Obscenity is trash
For lack of creativity, several musicians have emerged in Malawi who prefer music that thrives on obscenity rather than elements of music that give music its life.
If such mediocrity was preferred by musicians like Allan Namoko, Daniel Kachamba, Michael Yekha and Robert Fumulani, we would not have a past as our reference of class. From the strange anti-clockwise -then-clockwise technique used by Kachamba, to the great compositions of Namoko, we have legends whose music will constantly remind us that mediocrity never defined us until the emergence of mediocre musicians recently.
The reason that youthful musicians do not even have an ounce of creativity, their music would so often be loved for its obscenity rather than creativity. That speaks volumes of the complexity of music which requires an artist to create it to be appreciated for years but if music is created by imitators, we must not be surprised that they would opt for the easier route to earn fame.
The common fetish of mediocre musicians is sexual activity or any other word associated with it. The reason is that the activity is often a nocturnal act but if music transforms it into daylight pastime, all we will have is the nakedness exposed for all to see.
Those artists who expose this act are exposing their foolishness and if the audience applauds that, they are accepting to be spoken of in the same breath as fools. They will buy that stupid music, they will patronise the shows each week and of course name their sons and daughters after such musicians.
I am a strong believer of art as a form of expression that promotes aspiration of the majority while righting those misconceptions about our societies. In some way, art should continue reflecting on our society by approving what should be celebrated and disapproving such traits in our societies that give us a bad name.
I would not expect the artists of this age to be as talented as Namoko, Kachamba or Fumulani. I understand that art has revolved in most of Africa to accommodate the changes that have taken place but I wonder if 30 years from now people will scramble for music created today the way they have always done with the music of Namoko, Kachamba or Fumulani.
It is interesting to note that their message was not complicated but they realised that music goes beyond the lyrics, they realised that the other elements of music like instruments were equally important to distinguish imitators from the real deal they were.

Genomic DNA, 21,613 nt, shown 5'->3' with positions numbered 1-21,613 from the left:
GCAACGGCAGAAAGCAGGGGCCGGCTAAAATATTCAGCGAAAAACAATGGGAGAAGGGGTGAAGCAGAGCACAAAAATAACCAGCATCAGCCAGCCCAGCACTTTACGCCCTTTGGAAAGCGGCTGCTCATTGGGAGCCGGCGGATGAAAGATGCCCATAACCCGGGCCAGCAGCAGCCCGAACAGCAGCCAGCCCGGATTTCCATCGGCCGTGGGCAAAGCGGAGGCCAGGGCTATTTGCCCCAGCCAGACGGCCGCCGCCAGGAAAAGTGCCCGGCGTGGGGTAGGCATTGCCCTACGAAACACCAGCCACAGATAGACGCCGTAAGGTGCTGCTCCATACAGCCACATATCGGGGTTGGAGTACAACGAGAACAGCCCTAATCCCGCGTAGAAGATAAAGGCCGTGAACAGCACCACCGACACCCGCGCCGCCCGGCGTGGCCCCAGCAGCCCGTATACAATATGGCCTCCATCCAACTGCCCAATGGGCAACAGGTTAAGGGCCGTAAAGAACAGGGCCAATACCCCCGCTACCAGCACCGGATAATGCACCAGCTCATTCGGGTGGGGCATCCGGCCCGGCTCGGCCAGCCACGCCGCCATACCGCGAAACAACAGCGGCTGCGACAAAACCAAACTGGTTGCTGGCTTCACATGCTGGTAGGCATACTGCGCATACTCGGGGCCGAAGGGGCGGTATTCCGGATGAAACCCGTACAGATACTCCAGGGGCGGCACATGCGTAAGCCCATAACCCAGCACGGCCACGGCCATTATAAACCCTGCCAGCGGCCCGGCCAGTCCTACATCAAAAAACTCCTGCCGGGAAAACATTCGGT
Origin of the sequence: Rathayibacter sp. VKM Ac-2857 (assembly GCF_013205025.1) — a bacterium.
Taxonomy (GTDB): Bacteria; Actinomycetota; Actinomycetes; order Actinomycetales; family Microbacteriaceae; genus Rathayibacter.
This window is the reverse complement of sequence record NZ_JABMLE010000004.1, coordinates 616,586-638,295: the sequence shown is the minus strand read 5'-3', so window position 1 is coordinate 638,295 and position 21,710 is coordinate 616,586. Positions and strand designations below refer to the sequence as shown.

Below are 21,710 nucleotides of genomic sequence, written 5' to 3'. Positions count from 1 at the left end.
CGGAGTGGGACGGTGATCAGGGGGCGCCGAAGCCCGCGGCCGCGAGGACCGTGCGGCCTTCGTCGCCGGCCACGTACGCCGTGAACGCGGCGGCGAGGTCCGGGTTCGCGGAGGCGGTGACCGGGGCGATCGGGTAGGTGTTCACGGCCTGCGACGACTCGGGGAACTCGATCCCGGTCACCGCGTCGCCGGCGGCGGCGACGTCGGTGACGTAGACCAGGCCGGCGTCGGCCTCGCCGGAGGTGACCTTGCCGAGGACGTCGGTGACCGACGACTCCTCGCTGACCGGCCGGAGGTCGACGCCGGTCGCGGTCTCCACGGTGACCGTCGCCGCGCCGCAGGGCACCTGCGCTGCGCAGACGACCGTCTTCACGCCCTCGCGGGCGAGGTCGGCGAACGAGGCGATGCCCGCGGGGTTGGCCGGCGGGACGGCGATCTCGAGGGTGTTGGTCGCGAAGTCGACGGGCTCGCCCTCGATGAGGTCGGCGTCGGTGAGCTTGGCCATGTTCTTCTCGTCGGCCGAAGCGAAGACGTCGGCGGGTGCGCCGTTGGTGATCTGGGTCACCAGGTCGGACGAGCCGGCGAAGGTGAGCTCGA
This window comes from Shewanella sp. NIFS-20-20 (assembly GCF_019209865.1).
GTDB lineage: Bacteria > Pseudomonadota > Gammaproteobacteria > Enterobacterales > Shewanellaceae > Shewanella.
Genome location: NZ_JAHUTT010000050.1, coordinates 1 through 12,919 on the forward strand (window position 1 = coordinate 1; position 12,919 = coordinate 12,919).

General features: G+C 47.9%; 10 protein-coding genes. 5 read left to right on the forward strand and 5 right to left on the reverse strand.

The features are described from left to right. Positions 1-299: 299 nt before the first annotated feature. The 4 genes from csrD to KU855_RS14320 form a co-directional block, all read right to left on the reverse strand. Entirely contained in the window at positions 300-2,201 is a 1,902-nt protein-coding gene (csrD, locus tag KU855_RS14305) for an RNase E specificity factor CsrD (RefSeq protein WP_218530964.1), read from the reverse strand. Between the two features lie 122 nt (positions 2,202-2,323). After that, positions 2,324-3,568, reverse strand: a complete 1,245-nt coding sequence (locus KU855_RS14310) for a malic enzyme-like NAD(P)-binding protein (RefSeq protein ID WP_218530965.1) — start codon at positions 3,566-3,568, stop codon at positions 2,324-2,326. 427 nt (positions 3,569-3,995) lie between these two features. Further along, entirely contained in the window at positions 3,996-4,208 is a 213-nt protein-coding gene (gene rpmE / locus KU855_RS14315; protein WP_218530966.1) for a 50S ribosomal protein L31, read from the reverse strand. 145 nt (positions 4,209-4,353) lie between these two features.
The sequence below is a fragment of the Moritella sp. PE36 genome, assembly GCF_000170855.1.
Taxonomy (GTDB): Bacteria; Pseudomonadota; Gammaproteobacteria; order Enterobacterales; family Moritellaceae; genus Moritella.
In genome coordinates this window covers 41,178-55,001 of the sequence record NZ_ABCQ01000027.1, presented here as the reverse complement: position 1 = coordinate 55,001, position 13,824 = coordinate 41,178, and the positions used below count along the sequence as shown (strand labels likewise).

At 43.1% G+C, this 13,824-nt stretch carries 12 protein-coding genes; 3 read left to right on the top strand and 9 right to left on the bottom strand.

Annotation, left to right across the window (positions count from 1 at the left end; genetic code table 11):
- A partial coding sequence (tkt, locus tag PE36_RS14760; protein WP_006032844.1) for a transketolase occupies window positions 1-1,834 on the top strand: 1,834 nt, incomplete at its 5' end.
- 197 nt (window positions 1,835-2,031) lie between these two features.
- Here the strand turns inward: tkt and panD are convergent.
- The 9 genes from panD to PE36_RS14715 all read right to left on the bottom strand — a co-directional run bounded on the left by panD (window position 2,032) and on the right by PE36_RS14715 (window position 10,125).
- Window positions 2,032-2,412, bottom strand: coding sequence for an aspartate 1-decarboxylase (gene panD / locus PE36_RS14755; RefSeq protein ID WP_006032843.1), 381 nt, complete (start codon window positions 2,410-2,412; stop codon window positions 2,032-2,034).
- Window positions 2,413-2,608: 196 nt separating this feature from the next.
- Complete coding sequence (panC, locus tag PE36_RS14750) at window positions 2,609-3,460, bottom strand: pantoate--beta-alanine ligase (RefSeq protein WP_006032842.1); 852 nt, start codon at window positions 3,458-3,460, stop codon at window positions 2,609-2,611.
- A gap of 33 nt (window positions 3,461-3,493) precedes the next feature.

For the lack of creativity, the youthful musicians have opted for obscene lyrics so they can be noticed quickly otherwise their music is trash. It is sad that the print and electronic media has popularised that trash.
These youthful musicians have deliberately chosen this route to achieve what their talent would not earn them. It is not surprising that this bubble-gum music ceases to exist even before it reaches the market. It would be played in bottlestores, listened to by drunks who would forget it immediately they leave the bottlestore. It would be enjoyed by drunks who would regard noise as music.
It must be accepted that the Western view of art is different from ours, while they see life in HD, our view of life is blurred and often distorted by poverty therefore what we create is influenced by the conditions we live in. We cannot pretend to be Americans living in Malawi.
In that case, obscenity will not come close to determine what we create to be our music otherwise we are Americanising African life which is full of pleasant stuff than the obscenity that the West would usually revere in and promote in their music and dance.
These youthful musicians would usually complain that their performances are shunned yet they are the ones who do great injustice to their careers by choosing easy route to fame disregarding the lifelong success their talents can earn them.
Few years ago, some youthful musicians responded to my criticism by composing a song. I understand that is how it is done in America. I am calling for the responsible youth to be aware of what is happening around them. That’s what can be preserved through music.
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